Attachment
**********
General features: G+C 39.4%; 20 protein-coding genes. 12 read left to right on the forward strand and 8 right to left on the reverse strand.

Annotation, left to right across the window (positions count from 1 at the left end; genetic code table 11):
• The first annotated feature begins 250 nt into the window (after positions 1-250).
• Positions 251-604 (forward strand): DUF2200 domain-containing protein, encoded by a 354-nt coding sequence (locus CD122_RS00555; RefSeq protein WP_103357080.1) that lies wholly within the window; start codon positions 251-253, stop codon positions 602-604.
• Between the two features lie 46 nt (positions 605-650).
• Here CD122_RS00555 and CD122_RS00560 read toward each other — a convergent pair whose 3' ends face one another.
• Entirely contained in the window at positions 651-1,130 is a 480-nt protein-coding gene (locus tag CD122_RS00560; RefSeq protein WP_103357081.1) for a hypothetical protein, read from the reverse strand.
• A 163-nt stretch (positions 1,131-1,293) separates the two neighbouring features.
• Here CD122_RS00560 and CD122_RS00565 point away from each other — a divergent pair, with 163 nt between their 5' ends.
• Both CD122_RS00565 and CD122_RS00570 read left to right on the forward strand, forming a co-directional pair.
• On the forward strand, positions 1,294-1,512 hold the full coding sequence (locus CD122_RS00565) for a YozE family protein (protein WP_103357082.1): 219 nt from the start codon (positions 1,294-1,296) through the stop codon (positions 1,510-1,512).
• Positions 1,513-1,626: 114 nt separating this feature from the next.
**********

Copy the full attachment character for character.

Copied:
General features: G+C 39.4%; 20 protein-coding genes. 12 read left to right on the forward strand and 8 right to left on the reverse strand.

Annotation, left to right across the window (positions count from 1 at the left end; genetic code table 11):
• The first annotated feature begins 250 nt into the window (after positions 1-250).
• Positions 251-604 (forward strand): DUF2200 domain-containing protein, encoded by a 354-nt coding sequence (locus CD122_RS00555; RefSeq protein WP_103357080.1) that lies wholly within the window; start codon positions 251-253, stop codon positions 602-604.
• Between the two features lie 46 nt (positions 605-650).
• Here CD122_RS00555 and CD122_RS00560 read toward each other — a convergent pair whose 3' ends face one another.
• Entirely contained in the window at positions 651-1,130 is a 480-nt protein-coding gene (locus tag CD122_RS00560; RefSeq protein WP_103357081.1) for a hypothetical protein, read from the reverse strand.
• A 163-nt stretch (positions 1,131-1,293) separates the two neighbouring features.
• Here CD122_RS00560 and CD122_RS00565 point away from each other — a divergent pair, with 163 nt between their 5' ends.
• Both CD122_RS00565 and CD122_RS00570 read left to right on the forward strand, forming a co-directional pair.
• On the forward strand, positions 1,294-1,512 hold the full coding sequence (locus CD122_RS00565) for a YozE family protein (protein WP_103357082.1): 219 nt from the start codon (positions 1,294-1,296) through the stop codon (positions 1,510-1,512).
• Positions 1,513-1,626: 114 nt separating this feature from the next.